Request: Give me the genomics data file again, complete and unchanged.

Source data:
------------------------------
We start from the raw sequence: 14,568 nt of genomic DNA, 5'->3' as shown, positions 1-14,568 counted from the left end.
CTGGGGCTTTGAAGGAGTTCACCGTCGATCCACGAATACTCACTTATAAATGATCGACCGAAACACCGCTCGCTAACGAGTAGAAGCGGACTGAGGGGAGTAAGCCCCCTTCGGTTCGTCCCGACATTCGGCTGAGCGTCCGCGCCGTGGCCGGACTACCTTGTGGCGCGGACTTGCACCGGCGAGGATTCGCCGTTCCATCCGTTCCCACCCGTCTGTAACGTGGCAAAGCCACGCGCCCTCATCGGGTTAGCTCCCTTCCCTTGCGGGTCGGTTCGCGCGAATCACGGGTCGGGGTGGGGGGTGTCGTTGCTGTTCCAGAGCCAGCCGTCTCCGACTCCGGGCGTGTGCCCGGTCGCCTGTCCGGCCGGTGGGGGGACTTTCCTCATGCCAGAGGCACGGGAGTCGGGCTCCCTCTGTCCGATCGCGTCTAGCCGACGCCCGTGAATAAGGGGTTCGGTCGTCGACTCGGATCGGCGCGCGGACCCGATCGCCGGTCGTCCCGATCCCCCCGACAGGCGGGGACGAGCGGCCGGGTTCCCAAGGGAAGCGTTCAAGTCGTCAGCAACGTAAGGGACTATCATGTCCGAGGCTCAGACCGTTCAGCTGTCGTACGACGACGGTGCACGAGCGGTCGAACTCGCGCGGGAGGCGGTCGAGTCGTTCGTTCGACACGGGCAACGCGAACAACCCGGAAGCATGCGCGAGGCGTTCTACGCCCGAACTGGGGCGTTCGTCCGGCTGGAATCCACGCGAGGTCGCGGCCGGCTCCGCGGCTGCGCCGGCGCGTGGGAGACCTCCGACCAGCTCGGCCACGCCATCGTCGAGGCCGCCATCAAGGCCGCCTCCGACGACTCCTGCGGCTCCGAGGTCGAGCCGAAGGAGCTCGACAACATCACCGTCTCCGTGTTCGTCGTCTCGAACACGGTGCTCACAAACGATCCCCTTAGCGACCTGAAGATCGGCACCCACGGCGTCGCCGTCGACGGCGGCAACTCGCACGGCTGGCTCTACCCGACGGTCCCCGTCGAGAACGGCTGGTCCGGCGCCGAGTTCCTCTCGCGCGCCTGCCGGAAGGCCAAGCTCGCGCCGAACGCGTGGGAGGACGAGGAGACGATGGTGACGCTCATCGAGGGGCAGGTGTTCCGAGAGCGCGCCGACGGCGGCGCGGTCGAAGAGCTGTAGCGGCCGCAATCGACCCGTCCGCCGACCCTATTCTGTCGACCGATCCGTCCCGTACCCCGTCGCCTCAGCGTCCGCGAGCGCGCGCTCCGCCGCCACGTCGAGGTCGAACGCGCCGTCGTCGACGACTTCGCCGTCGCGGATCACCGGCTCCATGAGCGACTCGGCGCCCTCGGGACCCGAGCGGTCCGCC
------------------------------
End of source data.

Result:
We start from the raw sequence: 14,568 nt of genomic DNA, 5'->3' as shown, positions 1-14,568 counted from the left end.
CTGGGGCTTTGAAGGAGTTCACCGTCGATCCACGAATACTCACTTATAAATGATCGACCGAAACACCGCTCGCTAACGAGTAGAAGCGGACTGAGGGGAGTAAGCCCCCTTCGGTTCGTCCCGACATTCGGCTGAGCGTCCGCGCCGTGGCCGGACTACCTTGTGGCGCGGACTTGCACCGGCGAGGATTCGCCGTTCCATCCGTTCCCACCCGTCTGTAACGTGGCAAAGCCACGCGCCCTCATCGGGTTAGCTCCCTTCCCTTGCGGGTCGGTTCGCGCGAATCACGGGTCGGGGTGGGGGGTGTCGTTGCTGTTCCAGAGCCAGCCGTCTCCGACTCCGGGCGTGTGCCCGGTCGCCTGTCCGGCCGGTGGGGGGACTTTCCTCATGCCAGAGGCACGGGAGTCGGGCTCCCTCTGTCCGATCGCGTCTAGCCGACGCCCGTGAATAAGGGGTTCGGTCGTCGACTCGGATCGGCGCGCGGACCCGATCGCCGGTCGTCCCGATCCCCCCGACAGGCGGGGACGAGCGGCCGGGTTCCCAAGGGAAGCGTTCAAGTCGTCAGCAACGTAAGGGACTATCATGTCCGAGGCTCAGACCGTTCAGCTGTCGTACGACGACGGTGCACGAGCGGTCGAACTCGCGCGGGAGGCGGTCGAGTCGTTCGTTCGACACGGGCAACGCGAACAACCCGGAAGCATGCGCGAGGCGTTCTACGCCCGAACTGGGGCGTTCGTCCGGCTGGAATCCACGCGAGGTCGCGGCCGGCTCCGCGGCTGCGCCGGCGCGTGGGAGACCTCCGACCAGCTCGGCCACGCCATCGTCGAGGCCGCCATCAAGGCCGCCTCCGACGACTCCTGCGGCTCCGAGGTCGAGCCGAAGGAGCTCGACAACATCACCGTCTCCGTGTTCGTCGTCTCGAACACGGTGCTCACAAACGATCCCCTTAGCGACCTGAAGATCGGCACCCACGGCGTCGCCGTCGACGGCGGCAACTCGCACGGCTGGCTCTACCCGACGGTCCCCGTCGAGAACGGCTGGTCCGGCGCCGAGTTCCTCTCGCGCGCCTGCCGGAAGGCCAAGCTCGCGCCGAACGCGTGGGAGGACGAGGAGACGATGGTGACGCTCATCGAGGGGCAGGTGTTCCGAGAGCGCGCCGACGGCGGCGCGGTCGAAGAGCTGTAGCGGCCGCAATCGACCCGTCCGCCGACCCTATTCTGTCGACCGATCCGTCCCGTACCCCGTCGCCTCAGCGTCCGCGAGCGCGCGCTCCGCCGCCACGTCGAGGTCGAACGCGCCGTCGTCGACGACTTCGCCGTCGCGGATCACCGGCTCCATGAGCGACTCGGCGCCCTCGGGACCCGAGCGGTCCGCC